The second objective will be to examine specific works which look at the black struggle to survive in our American culture. What were the obstacles? The students will be able to see that struggle is nothing new and indeed, has even strengthened many blacks living in our society.
The third objective will be to examine the search for self-identity. Reading the experiences of other people in similar situations may help the students to understand and deal with their own lives.
Finally, the students will be given the opportunity to examine various forms of writing, specifically play, narration and poetry.
This unit will begin in the spring and run for approximately eight to ten weeks. The rationale for this is that the first part of the school year will be spent laying down the ground work in basic English instruction (grammar, syntax, punctuation, etc.) This unit will be taught to eighth graders in a self-contained Special Education Program.
This unit will involve students in three forms of activities—
. The first step will be in reading the material. For many of my students, this will be the first time they have been exposed to reading a play or poetry. It will be necessary to provide in-depth discussion on the components of a play, before the reading of one begins. The same will be necessary when working with poetry.
The next step is interpretation. This can be done in a variety of ways. Based upon their interpretations, students will be free to engage in various activities. Using the literature and information about the writer, students will be able to role play, perform excerpts from a play, stage imaginary dialogue between writers and do personal interviews. Visual aids will be incorporated wherever necessary to enhance the study of the literature.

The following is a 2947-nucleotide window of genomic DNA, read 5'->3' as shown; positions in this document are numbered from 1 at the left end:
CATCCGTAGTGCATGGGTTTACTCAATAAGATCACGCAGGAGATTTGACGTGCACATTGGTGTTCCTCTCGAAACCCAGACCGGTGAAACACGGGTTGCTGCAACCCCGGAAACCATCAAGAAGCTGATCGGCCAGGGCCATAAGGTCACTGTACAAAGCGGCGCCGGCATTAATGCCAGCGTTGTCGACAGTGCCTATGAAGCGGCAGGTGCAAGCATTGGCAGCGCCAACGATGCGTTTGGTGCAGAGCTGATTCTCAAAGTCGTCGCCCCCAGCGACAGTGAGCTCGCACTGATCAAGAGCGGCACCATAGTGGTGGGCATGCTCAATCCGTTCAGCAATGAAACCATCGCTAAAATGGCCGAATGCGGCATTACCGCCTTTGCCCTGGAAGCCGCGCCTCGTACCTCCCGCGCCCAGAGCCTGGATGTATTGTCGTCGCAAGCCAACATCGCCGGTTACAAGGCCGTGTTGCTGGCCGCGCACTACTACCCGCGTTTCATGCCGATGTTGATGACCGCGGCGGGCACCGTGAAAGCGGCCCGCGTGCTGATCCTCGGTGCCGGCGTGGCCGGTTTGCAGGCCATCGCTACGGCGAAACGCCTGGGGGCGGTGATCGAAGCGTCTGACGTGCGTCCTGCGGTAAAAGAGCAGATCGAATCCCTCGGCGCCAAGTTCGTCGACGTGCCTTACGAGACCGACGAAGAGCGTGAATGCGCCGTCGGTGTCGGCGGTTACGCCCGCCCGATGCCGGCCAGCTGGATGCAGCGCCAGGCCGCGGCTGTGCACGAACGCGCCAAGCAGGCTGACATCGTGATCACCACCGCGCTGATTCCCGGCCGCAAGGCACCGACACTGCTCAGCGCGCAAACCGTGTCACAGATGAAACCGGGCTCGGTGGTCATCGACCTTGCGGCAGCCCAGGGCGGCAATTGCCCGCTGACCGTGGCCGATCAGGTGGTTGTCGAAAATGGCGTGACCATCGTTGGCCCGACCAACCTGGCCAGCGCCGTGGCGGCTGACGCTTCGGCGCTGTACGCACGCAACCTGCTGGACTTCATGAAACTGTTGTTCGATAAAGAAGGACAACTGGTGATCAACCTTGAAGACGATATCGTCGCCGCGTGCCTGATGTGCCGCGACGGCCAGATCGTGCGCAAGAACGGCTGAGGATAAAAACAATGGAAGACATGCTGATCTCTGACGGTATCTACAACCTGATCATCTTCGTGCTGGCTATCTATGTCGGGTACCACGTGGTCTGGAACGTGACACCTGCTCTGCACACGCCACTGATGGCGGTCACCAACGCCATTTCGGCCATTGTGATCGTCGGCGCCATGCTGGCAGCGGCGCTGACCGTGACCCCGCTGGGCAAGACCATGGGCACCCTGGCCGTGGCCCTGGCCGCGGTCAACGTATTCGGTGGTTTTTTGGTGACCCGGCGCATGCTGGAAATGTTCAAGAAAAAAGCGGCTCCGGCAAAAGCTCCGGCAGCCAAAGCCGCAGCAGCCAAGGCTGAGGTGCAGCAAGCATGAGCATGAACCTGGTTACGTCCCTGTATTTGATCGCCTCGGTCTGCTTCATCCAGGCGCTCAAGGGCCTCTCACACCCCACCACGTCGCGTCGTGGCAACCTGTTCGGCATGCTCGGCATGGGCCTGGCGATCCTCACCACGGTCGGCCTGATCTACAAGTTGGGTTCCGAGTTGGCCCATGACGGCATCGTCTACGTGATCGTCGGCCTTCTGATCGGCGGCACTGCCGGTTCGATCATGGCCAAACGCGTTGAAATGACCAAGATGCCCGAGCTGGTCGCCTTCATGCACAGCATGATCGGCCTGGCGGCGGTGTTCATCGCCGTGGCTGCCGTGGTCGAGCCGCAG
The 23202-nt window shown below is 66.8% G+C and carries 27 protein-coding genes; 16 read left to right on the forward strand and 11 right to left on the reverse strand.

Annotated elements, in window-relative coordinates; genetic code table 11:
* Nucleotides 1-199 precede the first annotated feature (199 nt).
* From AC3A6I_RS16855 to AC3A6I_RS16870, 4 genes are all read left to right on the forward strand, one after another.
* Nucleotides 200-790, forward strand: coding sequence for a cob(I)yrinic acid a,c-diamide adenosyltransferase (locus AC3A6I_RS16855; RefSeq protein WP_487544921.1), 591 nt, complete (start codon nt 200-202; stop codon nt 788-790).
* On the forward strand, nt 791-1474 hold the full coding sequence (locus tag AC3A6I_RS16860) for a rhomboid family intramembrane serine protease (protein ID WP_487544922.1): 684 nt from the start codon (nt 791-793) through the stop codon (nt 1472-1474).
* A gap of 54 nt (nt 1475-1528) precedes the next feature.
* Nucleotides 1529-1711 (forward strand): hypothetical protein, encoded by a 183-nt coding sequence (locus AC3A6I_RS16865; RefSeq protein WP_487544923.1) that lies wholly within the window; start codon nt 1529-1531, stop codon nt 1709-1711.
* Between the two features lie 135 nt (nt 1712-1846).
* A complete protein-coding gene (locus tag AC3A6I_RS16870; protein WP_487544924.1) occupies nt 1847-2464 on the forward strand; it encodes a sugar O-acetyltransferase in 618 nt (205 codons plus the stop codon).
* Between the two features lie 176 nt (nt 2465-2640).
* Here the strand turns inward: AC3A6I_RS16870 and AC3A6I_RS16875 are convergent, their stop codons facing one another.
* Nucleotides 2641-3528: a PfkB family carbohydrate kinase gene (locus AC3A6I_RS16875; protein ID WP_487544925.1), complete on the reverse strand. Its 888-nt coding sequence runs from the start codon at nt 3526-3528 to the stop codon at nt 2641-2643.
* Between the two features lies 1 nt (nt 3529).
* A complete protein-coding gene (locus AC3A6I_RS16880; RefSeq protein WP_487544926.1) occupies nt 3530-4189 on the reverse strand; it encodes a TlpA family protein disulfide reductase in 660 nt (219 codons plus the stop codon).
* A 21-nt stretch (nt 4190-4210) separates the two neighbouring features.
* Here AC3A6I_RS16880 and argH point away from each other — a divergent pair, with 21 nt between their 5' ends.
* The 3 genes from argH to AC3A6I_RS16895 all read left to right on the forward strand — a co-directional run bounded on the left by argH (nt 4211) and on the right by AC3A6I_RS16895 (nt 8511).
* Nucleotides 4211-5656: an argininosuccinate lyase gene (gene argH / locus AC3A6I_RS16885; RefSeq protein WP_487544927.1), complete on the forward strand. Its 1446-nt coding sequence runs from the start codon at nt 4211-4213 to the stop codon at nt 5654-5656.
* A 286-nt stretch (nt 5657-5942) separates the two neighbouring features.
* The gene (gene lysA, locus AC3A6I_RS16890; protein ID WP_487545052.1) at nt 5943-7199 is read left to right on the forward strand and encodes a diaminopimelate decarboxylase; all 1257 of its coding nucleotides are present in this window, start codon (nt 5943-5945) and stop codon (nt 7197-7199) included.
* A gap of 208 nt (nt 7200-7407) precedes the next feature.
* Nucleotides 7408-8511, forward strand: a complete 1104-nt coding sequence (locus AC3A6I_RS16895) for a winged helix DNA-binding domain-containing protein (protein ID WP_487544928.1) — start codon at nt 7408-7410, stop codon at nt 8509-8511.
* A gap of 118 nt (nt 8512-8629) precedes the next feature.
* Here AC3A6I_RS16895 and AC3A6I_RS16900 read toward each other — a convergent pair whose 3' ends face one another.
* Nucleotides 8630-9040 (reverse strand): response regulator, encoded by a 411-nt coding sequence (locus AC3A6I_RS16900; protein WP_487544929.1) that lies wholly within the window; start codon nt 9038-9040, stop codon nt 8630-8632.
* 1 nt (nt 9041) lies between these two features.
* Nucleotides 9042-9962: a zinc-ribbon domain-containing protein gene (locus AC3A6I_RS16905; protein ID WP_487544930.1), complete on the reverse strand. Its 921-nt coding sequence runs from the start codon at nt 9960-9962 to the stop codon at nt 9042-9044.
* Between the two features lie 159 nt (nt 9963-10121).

The last step will be the writing process. Here, the students will be asked to defend and/or argue the positions of the writers and their material. They will write their own prose and poetry using illustrative art where appropriate. They will also write about themselves. In all three steps,
, the works of the black writers will be the focal point. Approaches to be used with specific works, questions and issues raised in the works, as well as tasks to be assigned to students will be discussed under
The writings of this unit reflect the times of the culture. The writers’ works to a great extent embody the essence of the black experience. To know the writers, the times in which they lived, is to understand the justification of their works. Langston Hughes is noted in literature as a Harlem Renaissance writer. Many of his works, prose and poetry alike, reflect the black American as the outcast, the down trodden of American culture. His work, particularly his poetry, captures a special image of the black American. His poetry of the 20s and 30s dealing heavily with the city of Harlem portrays “his people” with indomitable spirit, beauty and strength.
Hughes’ poetry deals a great deal with identity and the struggle to survive. Some of his poems, “Bad Morning” or “125th Street,” for example, are humorous in presentation. This humor, however, is merely a facade for a more somber portrait of the black experience. The common thread in Hughes’ poetry was the desire that white Americans would see, “how beautiful I am/and be ashamed—I, too, am American.”
The writings of Richard Wright were influenced by his early life. He was mostly self-educated. He grew up with poverty, hunger, fear and hatred. His writings are an indictment of the injustices he suffered. His written accounts are poignant and unabashedly honest. His writings announce that a change was needed in approaching the education of white America. That education results in a graphic and at times brutal description of his own survival.
examines Wright’s early life. With eloquence and fury he describes what it was like to grow up as a black boy in the south where Jim Crow was rampant. In reading
one can only marvel at his determination to survive at all costs.
I believe it would be a fair statement to say that the Harlem Renaissance writers of the 20s were greatly responsible for a newer renaissance of black writers that emerged in the late 50s and early 60s. “They passed from their ancestors—the folk—to their heirs—today’s Black poets—an image of Black people’s beauty, their strength, their indomitable spirit.”
Lorraine Hansberry recognized this. Her award-winning play,
Raisin In The Sun